The spice of life is variety, or so they say. If that’s true for people, what about our dogs and cats?
Pet food company advertising would have you believe that feeding one food (theirs!) for your pet’s entire adult life is the way to go. But that concept is all wrong. When you really think about it, it doesn’t even make sense!
For many of us, our pets are our children. So let’s imagine for a moment that you have a child, let’s say a 2-year old boy named Junior (of course!), and let’s imagine taking him to the pediatrician for a check-up. The doctor bustles in, looks Junior over, then plunks a big bag of Yummi-o’s down on the exam table.
“Good news,” he beams. “All the vitamins, minerals and a perfect balance of nutrients that Junior needs are right here in New Complete Yummi-o’s. Now all you have to do is make sure Junior gets three servings every day.” The doctor wags his finger at you as he continues in a serious voice, “Now, since this food is perfectly complete and balanced, you mustn’t feed Junior anything else—no apples or oatmeal or broccoli or peanut-butter-and-jelly sandwiches—because you might cause a nutrient imbalance!”
Well, this sounds a little weird, but you trust the pediatrician—after all, it’s his name you see on all the gold-embossed university degrees on the exam room wall—so you go ahead and put Junior on an all-Yummi-o’s diet.
Time passes, Junior grows, and by golly, it sure is cheap, easy and convenient to feed him. The next year you bring him in for his checkup, and the doctor is very pleased.
“He looks great,” says the doc. “I see you’ve been keeping him on Yummi-o’s. Terrific! Now, I have more good news for you! Yummi-o’s now comes in Life Stages! You’ll keep him on Yummi-o’s Growth until he starts kindergarten. Then he’ll go on Elementary Yummi-o’s until he hits middle school. Then you give him Adolescent Yummi-o’s until he’s 18, when he can be weaned onto the Adult formula. And it gets even better—you can eat it too! New Improved Yummi-o’s is complete and balanced for adults up to 65 years old.”
Ridiculous? Of course! What rational parent would feed a child only one food for years on end? Even if the food were, in fact, complete and balanced, most of us would consider it unnatural, even cruel to the child. Never give Junior a carrot or a glass of orange juice? No fresh food at all? Preposterous!
Then why does everyone think it’s okay to feed a cat or dog that way?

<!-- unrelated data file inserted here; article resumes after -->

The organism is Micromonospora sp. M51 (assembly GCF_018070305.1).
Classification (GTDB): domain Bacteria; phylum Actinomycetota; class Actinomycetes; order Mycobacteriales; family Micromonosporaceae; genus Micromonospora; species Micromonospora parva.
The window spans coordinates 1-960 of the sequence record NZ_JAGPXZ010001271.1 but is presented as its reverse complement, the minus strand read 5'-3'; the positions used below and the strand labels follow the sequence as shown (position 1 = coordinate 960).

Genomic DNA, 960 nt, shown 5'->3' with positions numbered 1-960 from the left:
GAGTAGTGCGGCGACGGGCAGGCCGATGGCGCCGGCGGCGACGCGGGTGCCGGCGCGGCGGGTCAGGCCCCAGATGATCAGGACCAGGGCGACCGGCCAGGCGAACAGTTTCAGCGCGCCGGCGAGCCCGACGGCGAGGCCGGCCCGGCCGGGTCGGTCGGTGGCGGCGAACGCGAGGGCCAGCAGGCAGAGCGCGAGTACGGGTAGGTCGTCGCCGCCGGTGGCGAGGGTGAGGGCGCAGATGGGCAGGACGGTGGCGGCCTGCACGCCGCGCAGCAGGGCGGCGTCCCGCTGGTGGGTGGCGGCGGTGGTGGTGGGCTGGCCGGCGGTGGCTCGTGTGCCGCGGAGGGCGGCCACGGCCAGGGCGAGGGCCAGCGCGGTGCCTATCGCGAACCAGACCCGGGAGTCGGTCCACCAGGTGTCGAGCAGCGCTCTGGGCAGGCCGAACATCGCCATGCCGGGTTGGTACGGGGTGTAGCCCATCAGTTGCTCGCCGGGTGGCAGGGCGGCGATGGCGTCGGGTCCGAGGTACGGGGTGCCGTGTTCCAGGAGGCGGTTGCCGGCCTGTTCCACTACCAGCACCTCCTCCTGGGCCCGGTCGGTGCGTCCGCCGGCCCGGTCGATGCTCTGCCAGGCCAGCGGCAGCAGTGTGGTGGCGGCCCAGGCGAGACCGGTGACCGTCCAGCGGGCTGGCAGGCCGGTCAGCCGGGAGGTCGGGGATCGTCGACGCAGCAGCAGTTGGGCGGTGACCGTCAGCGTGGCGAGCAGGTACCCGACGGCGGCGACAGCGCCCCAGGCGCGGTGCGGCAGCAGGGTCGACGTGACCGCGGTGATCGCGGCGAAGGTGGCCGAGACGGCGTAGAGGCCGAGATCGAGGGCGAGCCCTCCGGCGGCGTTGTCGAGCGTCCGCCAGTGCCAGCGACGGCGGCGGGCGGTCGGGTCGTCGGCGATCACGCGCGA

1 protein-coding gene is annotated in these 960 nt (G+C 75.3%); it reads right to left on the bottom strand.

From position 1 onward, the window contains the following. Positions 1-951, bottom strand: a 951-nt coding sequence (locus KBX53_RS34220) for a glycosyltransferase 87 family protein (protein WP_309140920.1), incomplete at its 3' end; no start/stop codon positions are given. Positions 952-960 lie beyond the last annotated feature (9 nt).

We would think a pediatrician who recommended a single food diet for a child was bonkers, yet when the veterinarian recommends a single food for our pampered pet, we obey without question. But feeding a dog or cat is not all that different from feeding a child.
It’s way past time to bring a little common sense to bear, and common sense dictates that an animal ought to get a variety of foods.
The veterinary literature is full of cases where nutritional deficiencies (or excesses) were discovered, and in virtually every one, the problem arose (or was discovered) because the animal was kept on one food for a long period of time.
Cats, being strict obligate carnivores, have most often been the unintended victims—taurine, copper, vitamin E and potassium deficiencies have turned up in cats fed certain foods (which were, by the way, “complete and balanced” according to the standards at the time) as their sole diet.
Dogs, whose omnivorous metabolism is more adaptable, haven’t had quite as many problems, though zinc and fatty acid deficiencies have occurred on certain poor quality foods.
The Myth of Complete and Balanced
Wait a minute … aren’t we indeed talking about “complete and balanced” foods? How can a complete and balanced food have deficiencies or excesses of nutrients? Unfortunately, even for the best commercial pet foods, there are several places along the road to the retail store shelf where any food’s nutritional value can go astray.
1. The standards by which the food is made aren’t perfect. Pet nutrition is an evolving science, and we don’t yet know all there is to know about it (if we ever will!). Veterinarians have seen many examples of how the particular nutritional needs of a species become known—mainly by stumbling on cases where they aren’t being met.
2. The exact quantities of individual nutrients in a given ingredient may not be known, or may be inaccurately assessed. A shipment of barley might be presumed to have a certain nutritional composition based on analyses of previous batches, but depending on the weather where it was grown, the soil conditions, and the type of fertilizer used, the exact amounts of each nutrient may vary. The same applies to animal-based ingredients.